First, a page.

When your child needs you and you can’t help

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When your child needs you

When children cry for more closeness, or get upset because you can’t help them right away, it can be an excellent chance to help them to fully release the sadness they feel.

Once the crying has begun, a loving look or a tender word, an invitation to come and snuggle, to sit on your feet or be embraced by your one free arm still says, “I want to help.”

If your child begins to tantrum or cry, an excellent thing is happening!

Your child is using your offer of closeness  to begin to release his pent-up feelings of upset. Sometimes children “work on” their feelings of helplessness, too, and feel like they can’t walk over to you.

After they’ve cried a while, they’ll rediscover their ability to walk again. They’ll have worked through some outdated feelings that were making them whiny and hard to live with. These will clear.

Crying and tantrums heal the hurt, although by all appearances, your child feels worse than ever while it’s happening. If you keep offering loving words and gentle looks while he works his feelings through, he’ll feel closer to you and much more relieved when he’s done. He won’t be blaming his unhappiness on his sibling, or anyone else.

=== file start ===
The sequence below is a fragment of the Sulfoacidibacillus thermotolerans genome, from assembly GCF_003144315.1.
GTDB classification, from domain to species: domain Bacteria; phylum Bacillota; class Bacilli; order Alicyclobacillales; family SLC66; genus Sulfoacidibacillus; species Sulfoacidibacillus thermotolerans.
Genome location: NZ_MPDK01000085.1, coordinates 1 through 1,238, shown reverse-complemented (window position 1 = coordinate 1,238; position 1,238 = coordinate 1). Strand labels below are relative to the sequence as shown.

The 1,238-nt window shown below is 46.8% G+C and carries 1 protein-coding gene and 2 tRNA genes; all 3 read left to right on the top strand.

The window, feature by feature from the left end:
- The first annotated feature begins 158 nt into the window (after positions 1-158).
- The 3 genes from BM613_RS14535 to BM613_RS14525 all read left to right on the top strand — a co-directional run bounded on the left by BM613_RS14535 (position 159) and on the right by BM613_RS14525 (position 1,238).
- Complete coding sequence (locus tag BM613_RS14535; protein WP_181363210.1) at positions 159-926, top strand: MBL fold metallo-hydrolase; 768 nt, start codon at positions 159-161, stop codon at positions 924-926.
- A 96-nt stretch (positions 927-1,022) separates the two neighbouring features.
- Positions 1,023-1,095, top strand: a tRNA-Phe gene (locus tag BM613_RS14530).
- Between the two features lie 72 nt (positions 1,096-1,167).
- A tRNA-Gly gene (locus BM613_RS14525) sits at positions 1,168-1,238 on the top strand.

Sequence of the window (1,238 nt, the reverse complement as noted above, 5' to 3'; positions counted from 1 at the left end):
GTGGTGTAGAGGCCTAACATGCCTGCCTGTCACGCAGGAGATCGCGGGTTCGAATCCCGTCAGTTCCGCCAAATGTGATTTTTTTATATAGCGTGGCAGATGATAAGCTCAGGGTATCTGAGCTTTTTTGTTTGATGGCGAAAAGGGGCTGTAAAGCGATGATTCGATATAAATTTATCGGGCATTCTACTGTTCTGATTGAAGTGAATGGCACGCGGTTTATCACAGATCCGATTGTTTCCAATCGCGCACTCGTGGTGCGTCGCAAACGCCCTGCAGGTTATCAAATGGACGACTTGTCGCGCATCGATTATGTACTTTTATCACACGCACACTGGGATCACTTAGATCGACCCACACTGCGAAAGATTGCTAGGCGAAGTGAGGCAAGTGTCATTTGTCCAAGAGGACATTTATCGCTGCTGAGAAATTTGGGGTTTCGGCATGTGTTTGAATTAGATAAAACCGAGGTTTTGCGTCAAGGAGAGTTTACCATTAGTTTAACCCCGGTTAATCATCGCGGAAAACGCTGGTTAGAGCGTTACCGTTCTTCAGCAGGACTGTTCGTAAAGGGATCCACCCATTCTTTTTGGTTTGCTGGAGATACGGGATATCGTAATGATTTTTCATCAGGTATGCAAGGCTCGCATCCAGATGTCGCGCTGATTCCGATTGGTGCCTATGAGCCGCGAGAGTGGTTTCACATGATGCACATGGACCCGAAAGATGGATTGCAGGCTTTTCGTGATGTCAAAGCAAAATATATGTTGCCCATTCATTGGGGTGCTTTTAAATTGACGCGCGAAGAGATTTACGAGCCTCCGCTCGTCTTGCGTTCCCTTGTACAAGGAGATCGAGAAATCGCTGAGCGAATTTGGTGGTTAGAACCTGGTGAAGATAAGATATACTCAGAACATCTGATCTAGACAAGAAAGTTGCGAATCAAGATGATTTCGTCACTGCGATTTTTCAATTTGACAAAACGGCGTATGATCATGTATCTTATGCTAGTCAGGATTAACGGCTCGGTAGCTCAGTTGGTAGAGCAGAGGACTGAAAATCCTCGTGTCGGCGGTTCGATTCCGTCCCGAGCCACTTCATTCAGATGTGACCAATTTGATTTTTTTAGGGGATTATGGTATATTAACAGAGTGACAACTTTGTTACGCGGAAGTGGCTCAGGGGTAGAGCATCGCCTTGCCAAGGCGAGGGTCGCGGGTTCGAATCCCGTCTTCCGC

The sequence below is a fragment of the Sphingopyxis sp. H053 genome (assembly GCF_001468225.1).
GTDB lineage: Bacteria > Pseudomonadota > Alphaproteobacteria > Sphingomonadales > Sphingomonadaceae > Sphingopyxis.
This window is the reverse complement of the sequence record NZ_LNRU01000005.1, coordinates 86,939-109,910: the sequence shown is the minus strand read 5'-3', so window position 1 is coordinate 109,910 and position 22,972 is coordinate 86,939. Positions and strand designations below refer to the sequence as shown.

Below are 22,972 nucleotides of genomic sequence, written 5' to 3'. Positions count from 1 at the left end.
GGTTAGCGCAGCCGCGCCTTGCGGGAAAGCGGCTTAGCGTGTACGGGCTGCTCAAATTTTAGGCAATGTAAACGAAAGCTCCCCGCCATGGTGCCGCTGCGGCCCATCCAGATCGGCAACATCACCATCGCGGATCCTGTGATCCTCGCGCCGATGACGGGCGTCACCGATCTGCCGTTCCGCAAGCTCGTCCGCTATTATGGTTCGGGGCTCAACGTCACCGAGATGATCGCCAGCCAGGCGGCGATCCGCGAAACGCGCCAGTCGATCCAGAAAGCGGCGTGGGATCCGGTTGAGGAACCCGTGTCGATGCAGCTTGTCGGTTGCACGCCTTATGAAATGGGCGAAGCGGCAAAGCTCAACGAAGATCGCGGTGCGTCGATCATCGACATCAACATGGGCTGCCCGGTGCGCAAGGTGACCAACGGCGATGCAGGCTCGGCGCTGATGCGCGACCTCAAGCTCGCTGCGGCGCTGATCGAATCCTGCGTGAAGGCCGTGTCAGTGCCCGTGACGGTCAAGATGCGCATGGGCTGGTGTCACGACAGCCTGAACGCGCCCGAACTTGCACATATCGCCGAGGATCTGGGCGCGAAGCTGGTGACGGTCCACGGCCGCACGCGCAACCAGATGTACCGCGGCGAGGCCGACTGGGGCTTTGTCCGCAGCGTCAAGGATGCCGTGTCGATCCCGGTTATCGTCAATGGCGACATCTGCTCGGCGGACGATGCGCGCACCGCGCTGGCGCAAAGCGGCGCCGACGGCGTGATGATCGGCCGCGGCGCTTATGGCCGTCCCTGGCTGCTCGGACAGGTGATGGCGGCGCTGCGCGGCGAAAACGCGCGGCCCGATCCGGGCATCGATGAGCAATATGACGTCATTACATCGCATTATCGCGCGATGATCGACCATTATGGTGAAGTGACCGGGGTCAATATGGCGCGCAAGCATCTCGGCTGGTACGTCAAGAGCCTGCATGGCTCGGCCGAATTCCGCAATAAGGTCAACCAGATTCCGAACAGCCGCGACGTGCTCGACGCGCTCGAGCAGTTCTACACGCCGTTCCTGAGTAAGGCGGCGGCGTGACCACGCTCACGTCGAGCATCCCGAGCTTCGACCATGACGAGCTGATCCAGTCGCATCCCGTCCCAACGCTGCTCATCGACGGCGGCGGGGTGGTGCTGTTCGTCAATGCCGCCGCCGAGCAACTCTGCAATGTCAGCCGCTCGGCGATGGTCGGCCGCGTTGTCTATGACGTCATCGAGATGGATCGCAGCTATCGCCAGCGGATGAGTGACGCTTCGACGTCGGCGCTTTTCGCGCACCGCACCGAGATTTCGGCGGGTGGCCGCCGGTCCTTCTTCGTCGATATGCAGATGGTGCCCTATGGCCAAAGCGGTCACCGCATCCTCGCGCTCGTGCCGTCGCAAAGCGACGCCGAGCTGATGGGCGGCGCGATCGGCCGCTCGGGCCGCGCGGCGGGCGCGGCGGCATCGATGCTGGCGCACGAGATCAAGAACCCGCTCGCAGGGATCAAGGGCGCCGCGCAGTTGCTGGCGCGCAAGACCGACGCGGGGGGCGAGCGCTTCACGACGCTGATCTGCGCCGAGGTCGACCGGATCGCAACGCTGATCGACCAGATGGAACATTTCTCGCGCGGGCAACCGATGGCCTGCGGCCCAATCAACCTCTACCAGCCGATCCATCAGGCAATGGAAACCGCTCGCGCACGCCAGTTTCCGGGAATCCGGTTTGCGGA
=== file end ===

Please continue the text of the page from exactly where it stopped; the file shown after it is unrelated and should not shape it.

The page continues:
His unhappiness will have been scrubbed away by the heartfelt emotional work he just did.

Key to this strategy is your understanding that your love is enough, even when you can’t help right away. Your attention during an explosion of feelings (even from the other side of the room) is noticed by your child. Your voice and your eyes will convey your caring, and help to right the wrongs that your child is feeling.

You are not neglecting him, nor are you causing more pain. While you patiently listen to a crying or tantruming child, you are doing a good job as a parent, and your child is doing a good job of getting rid of the bad feelings he doesn’t want to live with.

Below, we’ve broken down some of the most common struggles parents encounter when raising siblings. In each section, you’ll learn some insight behind the behavior struggles and some ideas for how to intervene or prevent it.

2 Ways to Prepare for a Brother or Sister

Games to Help Your Older Child Feel Special

Foster More Good Times Between Siblings

When One Sibling is Harsh Toward Another

A Good Policy for Ending Tension Over Sharing

Anticipating and Preventing Sibling Rivalry

 

Listen: Five Simple Tools to Meet Your Everyday Parenting Challenges

Patty Wipfler Patty Wipfler Founder, Program Director, and Trainer

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